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Growing Rhubarb

(Rheum rhabarbarum)

Jan Feb Mar Apr May Jun Jul Aug Sep Oct Nov Dec
                P P    

(Best months for planting Rhubarb in Australia - temperate regions)

P = Plant direct in garden where they are to grow.


  • Easy to grow. Plant pieces of rhizome or roots 8 - 10 cm (3 - 4 in.) deep. Best planted at soil temperatures between 5°C and 20°C. (Show °F/in)
  • Space plants: 90 cm apart
  • Harvest in approximately 1 years. You will have a stronger plant if you leave it for about a year before using..
  • Compatible with (can grow in same bed): Brassicas (Cabbage, Broccoli, Cauliflower, etc)
  • Young rhubarb

Rhubarb is easy to grow in cool climates and is a perennial. Rhubarb can be left in the ground and will return a crop for many years, at least 10 to 15 years (We have one that is more than 20 yrs old). Rhubarb is quite a hardy crop but the crown will rot if in heavy wet clay soils. It can cope with dry periods. Plant in good soil and remove as many weeds as possible. Do not disturb rhubarb roots when cultivating round the plant. Better in cooler climates, but can be grown in shady areas of warm climates. You can lift and divide rhubarb to make more plants . It is best to do this when the plant is dormant ( or at least less actively growing) in winter or late autumn. It is best to wait until a plant is about 5 years old before dividing the crown but it can be moved at any age. Some of the root structure will be damaged when lifting it, so stalk production will not be so good for a few months. If you have mild winters and your rhubarb is still producing new stalks, you can continue to pick it. Although rhubarb is used in desserts and jams, it is considered a vegetable because the stalks are used not the fruit.

NB Do not eat the leaves or roots as they contain oxalic acid which is poisonous. They should not be fed to poultry or stock either.

Remove flower stalks as they appear as the plant will stop producing leaf stalks when flowering.

Rhubarb can be 'forced' by covering dormant crowns with clay pots or a cloche in early spring.

Culinary hints - cooking and eating Rhubarb

Pick stems about the thickness of your finger. Large stems will have tough 'strings' down the length of them.
Use in pies, crumbles, fools and jams. Rhubarb goes well with orange.
Will usually need sweetener.


Your comments and tips

08 Feb 15, Marion Mc Neill (Australia - temperate climate)
Hello , how do you know when to pick rhubarb to eat thank you
15 Feb 15, Genevieve (Australia - temperate climate)
When the stalks of the plant is big enough, pull it and remove the leaves.
25 Jan 15, Gordo (Australia - temperate climate)
When I was a young child in Scotland my 'job' was to empty the teapot on the rhubarb patch. I don't think it ever got any fertilizer as that was another of my occasional 'jobs' on other parts of the garden. The plants were cut back before the snow and covered with buckets until spring. We had mountains of the rhubarb for most of the year as well as jam in the cold part.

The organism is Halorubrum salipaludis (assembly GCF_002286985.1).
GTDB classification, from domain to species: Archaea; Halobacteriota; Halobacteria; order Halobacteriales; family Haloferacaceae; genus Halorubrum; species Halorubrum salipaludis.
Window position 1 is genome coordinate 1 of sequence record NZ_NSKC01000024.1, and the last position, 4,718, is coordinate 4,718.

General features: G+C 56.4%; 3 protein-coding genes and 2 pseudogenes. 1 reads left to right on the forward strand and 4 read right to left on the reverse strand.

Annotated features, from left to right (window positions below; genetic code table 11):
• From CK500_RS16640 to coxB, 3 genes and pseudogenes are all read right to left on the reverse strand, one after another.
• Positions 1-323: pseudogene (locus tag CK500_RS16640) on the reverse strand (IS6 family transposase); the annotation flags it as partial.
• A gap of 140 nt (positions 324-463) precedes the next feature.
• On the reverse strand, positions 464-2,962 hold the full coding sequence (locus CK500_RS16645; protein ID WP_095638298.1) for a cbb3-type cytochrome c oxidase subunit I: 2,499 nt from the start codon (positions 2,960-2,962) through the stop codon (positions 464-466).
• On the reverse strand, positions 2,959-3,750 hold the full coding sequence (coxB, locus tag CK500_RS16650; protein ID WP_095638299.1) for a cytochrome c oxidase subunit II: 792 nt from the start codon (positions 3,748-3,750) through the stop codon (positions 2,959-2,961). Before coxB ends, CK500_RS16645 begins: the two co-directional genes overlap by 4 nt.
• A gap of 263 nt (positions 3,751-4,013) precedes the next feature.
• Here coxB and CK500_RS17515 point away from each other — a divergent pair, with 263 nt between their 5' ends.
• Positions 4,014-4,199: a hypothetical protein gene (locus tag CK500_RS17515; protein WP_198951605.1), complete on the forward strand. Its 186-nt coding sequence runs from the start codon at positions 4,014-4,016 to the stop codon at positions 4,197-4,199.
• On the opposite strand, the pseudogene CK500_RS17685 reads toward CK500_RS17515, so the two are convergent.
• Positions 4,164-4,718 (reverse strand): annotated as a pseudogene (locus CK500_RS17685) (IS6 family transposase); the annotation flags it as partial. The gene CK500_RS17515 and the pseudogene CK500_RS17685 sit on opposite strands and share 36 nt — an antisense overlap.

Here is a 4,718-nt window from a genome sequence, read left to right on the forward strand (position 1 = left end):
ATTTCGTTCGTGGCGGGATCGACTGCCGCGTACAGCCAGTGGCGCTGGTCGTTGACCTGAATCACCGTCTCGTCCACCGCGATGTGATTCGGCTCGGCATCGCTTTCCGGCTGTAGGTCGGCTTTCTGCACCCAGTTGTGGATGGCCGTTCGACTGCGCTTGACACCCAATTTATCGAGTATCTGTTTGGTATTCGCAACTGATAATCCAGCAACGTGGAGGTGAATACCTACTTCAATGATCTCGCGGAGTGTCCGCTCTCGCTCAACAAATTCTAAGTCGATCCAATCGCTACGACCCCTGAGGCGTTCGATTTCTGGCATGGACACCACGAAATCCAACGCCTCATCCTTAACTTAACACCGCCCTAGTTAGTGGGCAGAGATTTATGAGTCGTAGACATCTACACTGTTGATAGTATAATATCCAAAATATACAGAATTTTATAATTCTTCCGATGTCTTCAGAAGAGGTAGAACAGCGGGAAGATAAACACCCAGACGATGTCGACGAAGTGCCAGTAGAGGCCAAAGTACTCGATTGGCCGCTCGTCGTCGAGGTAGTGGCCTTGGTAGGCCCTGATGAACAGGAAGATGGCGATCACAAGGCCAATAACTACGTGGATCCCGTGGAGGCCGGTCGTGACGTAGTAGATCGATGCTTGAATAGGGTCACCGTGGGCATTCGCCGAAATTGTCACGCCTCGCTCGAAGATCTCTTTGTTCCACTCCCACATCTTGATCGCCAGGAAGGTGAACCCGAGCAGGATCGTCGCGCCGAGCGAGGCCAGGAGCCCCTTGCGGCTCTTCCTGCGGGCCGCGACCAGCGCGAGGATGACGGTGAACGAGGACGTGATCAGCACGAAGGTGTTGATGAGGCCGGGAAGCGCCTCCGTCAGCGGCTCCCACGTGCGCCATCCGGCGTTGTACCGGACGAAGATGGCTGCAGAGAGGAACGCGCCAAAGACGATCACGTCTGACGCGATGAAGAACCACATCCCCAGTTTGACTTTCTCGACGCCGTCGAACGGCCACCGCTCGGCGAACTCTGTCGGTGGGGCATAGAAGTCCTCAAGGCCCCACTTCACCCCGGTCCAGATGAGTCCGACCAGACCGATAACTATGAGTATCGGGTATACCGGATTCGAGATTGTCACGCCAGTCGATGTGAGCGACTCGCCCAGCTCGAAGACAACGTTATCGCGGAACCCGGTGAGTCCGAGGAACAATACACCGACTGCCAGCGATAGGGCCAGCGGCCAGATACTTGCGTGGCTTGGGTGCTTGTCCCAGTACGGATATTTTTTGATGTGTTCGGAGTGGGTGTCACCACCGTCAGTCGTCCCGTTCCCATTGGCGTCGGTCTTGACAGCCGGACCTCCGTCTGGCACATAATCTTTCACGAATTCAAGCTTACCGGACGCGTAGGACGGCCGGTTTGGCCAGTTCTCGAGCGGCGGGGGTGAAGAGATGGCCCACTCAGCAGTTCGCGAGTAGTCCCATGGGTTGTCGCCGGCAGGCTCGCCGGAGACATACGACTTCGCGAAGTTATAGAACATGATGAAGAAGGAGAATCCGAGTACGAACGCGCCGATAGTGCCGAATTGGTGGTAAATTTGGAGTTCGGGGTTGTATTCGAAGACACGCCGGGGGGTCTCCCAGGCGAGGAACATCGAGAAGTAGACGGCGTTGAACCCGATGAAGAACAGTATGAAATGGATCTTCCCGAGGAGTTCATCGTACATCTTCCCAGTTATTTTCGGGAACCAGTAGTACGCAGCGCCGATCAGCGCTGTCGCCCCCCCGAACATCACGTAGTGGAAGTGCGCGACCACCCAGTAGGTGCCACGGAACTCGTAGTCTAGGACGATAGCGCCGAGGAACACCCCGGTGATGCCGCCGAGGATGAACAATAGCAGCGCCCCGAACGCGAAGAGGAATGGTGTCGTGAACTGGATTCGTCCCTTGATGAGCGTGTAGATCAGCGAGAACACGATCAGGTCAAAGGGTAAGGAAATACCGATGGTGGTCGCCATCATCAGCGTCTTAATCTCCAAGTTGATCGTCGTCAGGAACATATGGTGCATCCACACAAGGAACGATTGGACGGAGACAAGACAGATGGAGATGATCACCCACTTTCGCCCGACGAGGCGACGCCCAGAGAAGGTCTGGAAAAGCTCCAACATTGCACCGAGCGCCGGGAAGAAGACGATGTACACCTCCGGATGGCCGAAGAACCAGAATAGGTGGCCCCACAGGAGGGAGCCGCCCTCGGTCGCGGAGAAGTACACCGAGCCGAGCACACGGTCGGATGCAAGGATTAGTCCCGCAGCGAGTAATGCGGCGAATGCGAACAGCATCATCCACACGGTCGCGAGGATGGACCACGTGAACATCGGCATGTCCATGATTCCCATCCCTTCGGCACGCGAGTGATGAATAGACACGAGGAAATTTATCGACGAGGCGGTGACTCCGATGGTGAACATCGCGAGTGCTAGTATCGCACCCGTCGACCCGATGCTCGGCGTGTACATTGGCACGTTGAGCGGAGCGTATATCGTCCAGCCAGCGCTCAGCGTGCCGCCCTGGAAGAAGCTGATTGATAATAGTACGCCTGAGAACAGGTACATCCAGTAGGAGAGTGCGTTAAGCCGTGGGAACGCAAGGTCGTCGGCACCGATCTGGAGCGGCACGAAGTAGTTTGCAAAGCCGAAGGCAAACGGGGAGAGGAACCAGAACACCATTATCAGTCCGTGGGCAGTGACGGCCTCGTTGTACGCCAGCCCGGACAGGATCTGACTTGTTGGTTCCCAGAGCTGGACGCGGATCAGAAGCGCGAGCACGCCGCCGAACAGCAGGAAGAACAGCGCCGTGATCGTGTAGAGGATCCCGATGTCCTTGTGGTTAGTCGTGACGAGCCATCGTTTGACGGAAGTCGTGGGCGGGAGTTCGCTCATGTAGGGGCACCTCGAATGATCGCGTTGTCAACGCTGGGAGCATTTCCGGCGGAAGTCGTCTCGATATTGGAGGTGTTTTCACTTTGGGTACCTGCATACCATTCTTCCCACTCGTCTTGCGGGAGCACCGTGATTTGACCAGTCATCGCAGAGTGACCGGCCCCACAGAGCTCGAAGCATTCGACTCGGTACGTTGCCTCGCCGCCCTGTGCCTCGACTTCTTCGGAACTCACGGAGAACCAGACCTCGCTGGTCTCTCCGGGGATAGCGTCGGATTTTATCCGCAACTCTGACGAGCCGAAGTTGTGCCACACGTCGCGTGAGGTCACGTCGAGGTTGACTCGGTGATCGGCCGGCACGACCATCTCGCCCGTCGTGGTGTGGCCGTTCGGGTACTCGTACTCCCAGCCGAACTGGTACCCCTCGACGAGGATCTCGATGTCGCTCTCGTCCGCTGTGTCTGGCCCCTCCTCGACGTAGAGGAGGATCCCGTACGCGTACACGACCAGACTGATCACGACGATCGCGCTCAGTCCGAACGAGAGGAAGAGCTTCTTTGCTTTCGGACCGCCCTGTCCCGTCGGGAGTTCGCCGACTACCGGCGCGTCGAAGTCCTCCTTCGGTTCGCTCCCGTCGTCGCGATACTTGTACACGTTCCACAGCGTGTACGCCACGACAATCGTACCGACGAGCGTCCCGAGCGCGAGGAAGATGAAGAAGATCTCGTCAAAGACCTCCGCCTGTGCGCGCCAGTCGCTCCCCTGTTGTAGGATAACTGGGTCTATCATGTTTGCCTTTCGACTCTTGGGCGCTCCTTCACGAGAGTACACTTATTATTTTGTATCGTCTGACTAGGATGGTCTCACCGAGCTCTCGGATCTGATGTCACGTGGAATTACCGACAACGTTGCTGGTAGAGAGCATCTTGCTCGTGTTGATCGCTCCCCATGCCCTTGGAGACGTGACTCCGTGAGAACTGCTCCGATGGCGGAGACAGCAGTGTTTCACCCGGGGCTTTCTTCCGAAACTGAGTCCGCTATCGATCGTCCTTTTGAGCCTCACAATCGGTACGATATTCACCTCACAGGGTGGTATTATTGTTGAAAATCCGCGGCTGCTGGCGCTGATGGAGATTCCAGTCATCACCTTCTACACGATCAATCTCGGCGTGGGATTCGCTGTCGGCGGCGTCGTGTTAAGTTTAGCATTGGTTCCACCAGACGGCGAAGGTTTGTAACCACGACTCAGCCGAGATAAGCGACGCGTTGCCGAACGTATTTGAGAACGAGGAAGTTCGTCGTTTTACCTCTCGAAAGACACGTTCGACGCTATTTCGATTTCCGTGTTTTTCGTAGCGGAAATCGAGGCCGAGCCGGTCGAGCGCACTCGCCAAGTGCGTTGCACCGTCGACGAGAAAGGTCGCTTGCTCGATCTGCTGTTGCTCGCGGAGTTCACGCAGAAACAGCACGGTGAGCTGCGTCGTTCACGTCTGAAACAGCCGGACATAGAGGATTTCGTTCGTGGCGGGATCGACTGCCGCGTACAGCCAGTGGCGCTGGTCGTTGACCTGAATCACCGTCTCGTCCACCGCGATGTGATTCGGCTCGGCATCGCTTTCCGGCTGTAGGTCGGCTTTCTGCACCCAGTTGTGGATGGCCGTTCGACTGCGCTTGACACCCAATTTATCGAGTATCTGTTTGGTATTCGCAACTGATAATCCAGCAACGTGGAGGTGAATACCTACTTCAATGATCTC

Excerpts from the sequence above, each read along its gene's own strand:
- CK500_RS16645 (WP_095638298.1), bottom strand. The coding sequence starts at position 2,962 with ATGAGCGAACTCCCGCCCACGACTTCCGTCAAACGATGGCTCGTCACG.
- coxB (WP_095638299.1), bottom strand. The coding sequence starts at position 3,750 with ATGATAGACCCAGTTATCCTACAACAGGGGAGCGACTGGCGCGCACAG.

31 Dec 14, Peggy (Australia - temperate climate)
Last year I bought a nasty looking plant, $2.00 what the heck. Planted it in a sunny spot mostly out of the wind, The soil is top soil scrapped off a building site in the back yard. 3/4 bag of 'Wooley Beasts sheep poo' from shearing sheds dug through and rain water. It got 2 metres across and 60 cm high. Mad thing - I had to shift the lettuce and the spring onions. I just let it have its way. This year - yum!. Nanna always said cow manure was the feed for rhubarb. Sheep poo yeeehaaa.
28 Dec 14, Andrew Martin (Australia - temperate climate)
We have several rhubarb plants growing large stems that are not turning red. Is this normal as the plants have only been in for several months, (since June)? We live in the hills east of Perth WA.
03 Jan 15, Barb (Australia - sub-tropical climate)
Hi Andrew, Some varieties of rhubarb go redder than others - some stay quite green. However, we've found more mature and cooler weather tends to redden those prone to be being red. So best wait and see, giving them a seasonal top up with good compost to keep them well fed.
18 Dec 14, Ann (Australia - temperate climate)
I have 'Sydney red' variety rhubarb, 18mths old, lots of good compost, sugarcane mulch etc, full sun. My rhubarb was red last season but this season only about 15cm is red, lots of huge green leaves! What am I doing wrong?
18 Dec 14, Gerald Earles (Australia - temperate climate)
nI have 2 rhubarb plants which grew well for several months but lately the older leaves are wilting turning brown/yellow and falling off as they rot. have 50% white shade cloth covering them. any ideas to get them healthy ?
21 Nov 14, christine (Australia - sub-tropical climate)
why is my rhubarb still green, not red what does it need?
15 Nov 14, Garry Neilson (Australia - cool/mountain climate)
Hi I have 2 new Rhubarb plants in the same bed Both growing very well until now 1 has a problem the leaves and stems are turning a Purple / Red colour .Can you put any light on it for me . Regards Garry
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